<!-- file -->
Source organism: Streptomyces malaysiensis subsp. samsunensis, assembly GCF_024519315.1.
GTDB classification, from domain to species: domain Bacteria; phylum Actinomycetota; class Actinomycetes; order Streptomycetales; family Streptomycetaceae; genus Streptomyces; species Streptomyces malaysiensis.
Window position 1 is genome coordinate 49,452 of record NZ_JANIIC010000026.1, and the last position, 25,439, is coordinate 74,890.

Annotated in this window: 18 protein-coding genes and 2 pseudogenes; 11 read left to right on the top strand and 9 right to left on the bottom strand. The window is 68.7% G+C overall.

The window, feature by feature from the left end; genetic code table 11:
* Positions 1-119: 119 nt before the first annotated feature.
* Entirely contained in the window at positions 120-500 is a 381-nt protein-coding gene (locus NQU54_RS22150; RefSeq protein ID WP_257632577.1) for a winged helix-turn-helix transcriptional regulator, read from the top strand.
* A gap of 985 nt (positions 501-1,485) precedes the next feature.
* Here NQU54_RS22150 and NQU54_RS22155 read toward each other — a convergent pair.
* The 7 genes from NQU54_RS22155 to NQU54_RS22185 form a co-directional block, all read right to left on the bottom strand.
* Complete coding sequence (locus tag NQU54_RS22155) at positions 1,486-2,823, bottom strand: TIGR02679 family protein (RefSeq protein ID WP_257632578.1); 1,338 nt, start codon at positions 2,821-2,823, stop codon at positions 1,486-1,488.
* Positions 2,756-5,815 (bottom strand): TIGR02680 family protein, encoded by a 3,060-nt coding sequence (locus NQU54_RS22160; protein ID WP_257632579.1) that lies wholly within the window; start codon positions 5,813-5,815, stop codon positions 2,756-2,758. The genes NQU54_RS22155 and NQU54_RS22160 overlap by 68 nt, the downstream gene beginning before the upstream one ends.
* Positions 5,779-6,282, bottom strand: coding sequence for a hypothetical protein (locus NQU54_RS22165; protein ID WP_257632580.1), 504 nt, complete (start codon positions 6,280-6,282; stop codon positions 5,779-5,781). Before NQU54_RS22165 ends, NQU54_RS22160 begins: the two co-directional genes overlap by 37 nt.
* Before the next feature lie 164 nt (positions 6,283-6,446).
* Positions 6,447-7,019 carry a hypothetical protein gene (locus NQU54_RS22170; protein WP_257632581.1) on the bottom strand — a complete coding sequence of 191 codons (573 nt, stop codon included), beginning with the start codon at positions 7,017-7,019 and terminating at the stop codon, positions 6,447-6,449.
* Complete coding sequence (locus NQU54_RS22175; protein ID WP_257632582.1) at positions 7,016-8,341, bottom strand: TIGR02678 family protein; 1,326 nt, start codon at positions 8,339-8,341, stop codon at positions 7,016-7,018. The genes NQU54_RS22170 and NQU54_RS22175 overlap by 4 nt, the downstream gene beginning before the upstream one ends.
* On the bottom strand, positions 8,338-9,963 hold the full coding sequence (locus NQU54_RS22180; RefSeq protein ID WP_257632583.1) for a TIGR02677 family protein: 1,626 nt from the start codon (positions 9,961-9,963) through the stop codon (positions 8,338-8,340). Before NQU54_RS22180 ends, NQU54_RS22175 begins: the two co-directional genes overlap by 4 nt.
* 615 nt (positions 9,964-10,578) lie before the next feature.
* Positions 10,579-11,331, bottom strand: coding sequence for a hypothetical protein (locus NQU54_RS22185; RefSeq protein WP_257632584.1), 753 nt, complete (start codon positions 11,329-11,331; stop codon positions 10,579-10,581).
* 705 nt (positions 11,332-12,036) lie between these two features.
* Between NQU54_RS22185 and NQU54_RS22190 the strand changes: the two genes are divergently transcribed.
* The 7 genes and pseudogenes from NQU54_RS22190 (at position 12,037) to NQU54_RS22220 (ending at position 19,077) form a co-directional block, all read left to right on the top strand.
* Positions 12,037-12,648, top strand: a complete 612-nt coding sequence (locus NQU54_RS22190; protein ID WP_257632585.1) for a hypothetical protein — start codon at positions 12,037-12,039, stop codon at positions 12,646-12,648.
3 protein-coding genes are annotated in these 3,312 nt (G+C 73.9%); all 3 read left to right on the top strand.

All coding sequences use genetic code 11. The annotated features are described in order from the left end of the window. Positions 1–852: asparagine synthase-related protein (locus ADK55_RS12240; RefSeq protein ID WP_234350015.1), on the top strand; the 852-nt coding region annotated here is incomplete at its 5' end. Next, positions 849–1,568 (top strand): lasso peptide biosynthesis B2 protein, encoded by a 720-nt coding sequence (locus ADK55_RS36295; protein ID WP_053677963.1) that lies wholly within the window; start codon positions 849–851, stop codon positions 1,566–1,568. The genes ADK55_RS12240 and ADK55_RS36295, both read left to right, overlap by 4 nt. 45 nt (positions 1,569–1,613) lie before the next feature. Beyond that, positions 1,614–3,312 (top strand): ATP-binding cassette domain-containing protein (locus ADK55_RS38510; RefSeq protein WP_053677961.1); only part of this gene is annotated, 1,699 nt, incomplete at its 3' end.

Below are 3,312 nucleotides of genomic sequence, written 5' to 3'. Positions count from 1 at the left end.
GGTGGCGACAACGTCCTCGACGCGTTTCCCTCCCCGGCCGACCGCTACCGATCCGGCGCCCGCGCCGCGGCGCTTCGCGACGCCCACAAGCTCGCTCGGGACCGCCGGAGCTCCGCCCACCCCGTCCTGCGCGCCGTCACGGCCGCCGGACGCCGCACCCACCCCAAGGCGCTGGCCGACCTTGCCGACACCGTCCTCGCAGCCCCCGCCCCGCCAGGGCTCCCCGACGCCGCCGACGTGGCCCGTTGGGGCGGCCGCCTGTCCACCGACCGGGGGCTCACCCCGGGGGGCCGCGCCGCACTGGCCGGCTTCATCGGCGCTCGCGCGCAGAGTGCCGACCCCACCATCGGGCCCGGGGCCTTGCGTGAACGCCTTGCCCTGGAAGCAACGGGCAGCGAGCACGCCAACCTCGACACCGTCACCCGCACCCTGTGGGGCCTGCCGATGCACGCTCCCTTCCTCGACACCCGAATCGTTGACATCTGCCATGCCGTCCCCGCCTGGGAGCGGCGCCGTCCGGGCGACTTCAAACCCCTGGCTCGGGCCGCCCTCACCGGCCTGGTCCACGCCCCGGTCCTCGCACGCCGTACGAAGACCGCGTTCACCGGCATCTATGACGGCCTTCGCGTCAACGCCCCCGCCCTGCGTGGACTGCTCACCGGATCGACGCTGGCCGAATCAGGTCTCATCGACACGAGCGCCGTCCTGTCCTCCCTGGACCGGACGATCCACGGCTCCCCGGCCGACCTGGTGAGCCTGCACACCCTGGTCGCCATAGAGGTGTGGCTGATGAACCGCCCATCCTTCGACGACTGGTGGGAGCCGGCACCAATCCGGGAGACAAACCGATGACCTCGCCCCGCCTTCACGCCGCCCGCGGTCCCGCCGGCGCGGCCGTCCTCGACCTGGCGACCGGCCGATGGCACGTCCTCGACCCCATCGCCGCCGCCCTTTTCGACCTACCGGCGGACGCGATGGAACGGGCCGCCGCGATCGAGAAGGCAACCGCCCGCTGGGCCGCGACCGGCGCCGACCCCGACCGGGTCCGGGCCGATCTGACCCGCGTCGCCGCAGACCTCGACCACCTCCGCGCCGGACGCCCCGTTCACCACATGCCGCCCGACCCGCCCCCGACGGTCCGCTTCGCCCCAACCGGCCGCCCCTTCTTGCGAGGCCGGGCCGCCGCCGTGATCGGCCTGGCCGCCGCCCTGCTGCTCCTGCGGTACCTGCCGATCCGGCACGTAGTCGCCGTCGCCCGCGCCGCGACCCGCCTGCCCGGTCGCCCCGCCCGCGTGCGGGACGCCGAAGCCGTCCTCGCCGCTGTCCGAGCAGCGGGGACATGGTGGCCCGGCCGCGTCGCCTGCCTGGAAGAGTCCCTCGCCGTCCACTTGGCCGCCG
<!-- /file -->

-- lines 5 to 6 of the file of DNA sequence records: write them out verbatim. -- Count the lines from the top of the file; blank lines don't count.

The window, feature by feature from the left end; genetic code table 11:
* Positions 1-119: 119 nt before the first annotated feature.